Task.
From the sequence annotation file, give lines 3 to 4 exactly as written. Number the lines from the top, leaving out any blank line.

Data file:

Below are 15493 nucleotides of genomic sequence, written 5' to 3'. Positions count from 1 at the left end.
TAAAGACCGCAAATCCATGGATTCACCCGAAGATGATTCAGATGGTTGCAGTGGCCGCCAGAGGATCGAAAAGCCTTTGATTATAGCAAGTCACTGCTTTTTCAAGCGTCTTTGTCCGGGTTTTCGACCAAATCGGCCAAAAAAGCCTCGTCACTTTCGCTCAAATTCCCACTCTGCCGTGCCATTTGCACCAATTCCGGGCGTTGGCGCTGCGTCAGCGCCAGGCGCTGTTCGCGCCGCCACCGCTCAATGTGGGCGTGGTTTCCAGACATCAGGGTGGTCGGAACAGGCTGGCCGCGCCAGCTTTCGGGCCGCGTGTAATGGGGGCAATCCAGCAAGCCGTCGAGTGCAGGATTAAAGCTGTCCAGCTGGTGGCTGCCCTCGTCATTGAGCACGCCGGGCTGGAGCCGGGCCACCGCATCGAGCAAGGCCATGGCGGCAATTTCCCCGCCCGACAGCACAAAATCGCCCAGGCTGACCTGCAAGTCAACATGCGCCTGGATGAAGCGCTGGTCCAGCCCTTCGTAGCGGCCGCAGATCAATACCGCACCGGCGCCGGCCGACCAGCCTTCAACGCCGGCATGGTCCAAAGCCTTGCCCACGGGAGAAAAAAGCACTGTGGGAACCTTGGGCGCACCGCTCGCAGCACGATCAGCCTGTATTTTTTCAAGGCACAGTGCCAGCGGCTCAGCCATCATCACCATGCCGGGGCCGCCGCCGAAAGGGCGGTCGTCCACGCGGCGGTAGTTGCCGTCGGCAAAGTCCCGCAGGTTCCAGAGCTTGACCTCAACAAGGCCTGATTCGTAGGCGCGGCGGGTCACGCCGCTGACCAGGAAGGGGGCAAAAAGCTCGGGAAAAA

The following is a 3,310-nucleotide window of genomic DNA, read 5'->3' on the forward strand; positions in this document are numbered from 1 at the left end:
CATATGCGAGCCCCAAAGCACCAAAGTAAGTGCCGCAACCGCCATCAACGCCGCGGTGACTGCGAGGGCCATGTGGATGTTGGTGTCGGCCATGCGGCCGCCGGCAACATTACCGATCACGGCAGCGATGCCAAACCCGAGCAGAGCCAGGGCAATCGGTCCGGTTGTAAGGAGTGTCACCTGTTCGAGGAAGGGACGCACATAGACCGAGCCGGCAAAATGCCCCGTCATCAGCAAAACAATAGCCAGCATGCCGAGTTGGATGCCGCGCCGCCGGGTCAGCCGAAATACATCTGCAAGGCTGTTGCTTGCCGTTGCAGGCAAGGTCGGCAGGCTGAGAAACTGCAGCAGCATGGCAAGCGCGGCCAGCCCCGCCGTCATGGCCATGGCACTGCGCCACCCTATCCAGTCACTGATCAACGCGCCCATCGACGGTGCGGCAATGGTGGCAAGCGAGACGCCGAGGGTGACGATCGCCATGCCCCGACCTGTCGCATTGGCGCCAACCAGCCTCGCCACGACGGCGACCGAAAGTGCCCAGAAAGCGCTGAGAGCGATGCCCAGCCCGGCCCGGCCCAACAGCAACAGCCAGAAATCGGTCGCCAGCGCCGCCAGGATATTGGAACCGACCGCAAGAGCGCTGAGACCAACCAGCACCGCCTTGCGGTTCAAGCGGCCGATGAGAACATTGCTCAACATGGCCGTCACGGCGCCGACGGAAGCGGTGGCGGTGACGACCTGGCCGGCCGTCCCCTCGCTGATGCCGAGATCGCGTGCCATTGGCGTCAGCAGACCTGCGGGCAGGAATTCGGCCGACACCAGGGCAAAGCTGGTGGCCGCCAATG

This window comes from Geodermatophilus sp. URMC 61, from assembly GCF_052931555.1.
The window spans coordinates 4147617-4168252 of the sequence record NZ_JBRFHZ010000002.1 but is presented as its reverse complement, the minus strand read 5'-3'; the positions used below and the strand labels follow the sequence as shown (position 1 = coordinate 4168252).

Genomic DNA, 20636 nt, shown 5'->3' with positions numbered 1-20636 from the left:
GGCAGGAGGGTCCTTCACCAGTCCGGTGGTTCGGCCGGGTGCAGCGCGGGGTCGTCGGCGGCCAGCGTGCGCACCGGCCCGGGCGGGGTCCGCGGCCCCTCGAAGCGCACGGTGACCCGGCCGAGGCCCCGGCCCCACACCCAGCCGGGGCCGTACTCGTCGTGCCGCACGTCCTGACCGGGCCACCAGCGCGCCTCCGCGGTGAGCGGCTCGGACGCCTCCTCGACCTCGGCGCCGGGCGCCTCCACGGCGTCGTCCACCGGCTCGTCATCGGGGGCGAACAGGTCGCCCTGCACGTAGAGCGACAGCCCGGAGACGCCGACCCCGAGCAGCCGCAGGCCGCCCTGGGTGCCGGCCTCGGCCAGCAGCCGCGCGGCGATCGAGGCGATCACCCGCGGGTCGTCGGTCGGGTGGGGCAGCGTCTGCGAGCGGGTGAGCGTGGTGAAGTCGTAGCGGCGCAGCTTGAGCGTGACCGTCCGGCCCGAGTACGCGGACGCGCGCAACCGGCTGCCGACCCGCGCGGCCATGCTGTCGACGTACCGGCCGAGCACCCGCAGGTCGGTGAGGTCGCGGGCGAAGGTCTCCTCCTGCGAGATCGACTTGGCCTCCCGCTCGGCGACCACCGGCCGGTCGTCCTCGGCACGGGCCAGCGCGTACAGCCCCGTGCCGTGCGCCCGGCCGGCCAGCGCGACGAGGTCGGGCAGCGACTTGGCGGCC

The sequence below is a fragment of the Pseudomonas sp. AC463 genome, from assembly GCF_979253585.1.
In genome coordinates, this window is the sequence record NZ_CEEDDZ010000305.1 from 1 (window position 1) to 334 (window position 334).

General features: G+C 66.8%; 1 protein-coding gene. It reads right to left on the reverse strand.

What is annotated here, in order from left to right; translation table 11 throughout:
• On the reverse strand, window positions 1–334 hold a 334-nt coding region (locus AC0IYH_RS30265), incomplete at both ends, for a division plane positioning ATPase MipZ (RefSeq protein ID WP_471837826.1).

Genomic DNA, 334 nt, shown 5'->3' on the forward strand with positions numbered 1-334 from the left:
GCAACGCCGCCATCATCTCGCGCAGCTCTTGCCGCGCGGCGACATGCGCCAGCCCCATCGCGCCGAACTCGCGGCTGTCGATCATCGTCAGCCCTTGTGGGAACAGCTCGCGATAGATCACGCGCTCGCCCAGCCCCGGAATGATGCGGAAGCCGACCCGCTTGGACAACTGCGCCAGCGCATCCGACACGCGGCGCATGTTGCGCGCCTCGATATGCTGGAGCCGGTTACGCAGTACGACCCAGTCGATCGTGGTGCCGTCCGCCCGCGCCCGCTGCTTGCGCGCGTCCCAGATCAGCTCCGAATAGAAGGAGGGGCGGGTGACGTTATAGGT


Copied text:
The following is a 3,310-nucleotide window of genomic DNA, read 5'->3' on the forward strand; positions in this document are numbered from 1 at the left end:
CATATGCGAGCCCCAAAGCACCAAAGTAAGTGCCGCAACCGCCATCAACGCCGCGGTGACTGCGAGGGCCATGTGGATGTTGGTGTCGGCCATGCGGCCGCCGGCAACATTACCGATCACGGCAGCGATGCCAAACCCGAGCAGAGCCAGGGCAATCGGTCCGGTTGTAAGGAGTGTCACCTGTTCGAGGAAGGGACGCACATAGACCGAGCCGGCAAAATGCCCCGTCATCAGCAAAACAATAGCCAGCATGCCGAGTTGGATGCCGCGCCGCCGGGTCAGCCGAAATACATCTGCAAGGCTGTTGCTTGCCGTTGCAGGCAAGGTCGGCAGGCTGAGAAACTGCAGCAGCATGGCAAGCGCGGCCAGCCCCGCCGTCATGGCCATGGCACTGCGCCACCCTATCCAGTCACTGATCAACGCGCCCATCGACGGTGCGGCAATGGTGGCAAGCGAGACGCCGAGGGTGACGATCGCCATGCCCCGACCTGTCGCATTGGCGCCAACCAGCCTCGCCACGACGGCGACCGAAAGTGCCCAGAAAGCGCTGAGAGCGATGCCCAGCCCGGCCCGGCCCAACAGCAACAGCCAGAAATCGGTCGCCAGCGCCGCCAGGATATTGGAACCGACCGCAAGAGCGCTGAGACCAACCAGCACCGCCTTGCGGTTCAAGCGGCCGATGAGAACATTGCTCAACATGGCCGTCACGGCGCCGACGGAAGCGGTGGCGGTGACGACCTGGCCGGCCGTCCCCTCGCTGATGCCGAGATCGCGTGCCATTGGCGTCAGCAGACCTGCGGGCAGGAATTCGGCCGACACCAGGGCAAAGCTGGTGGCCGCCAATG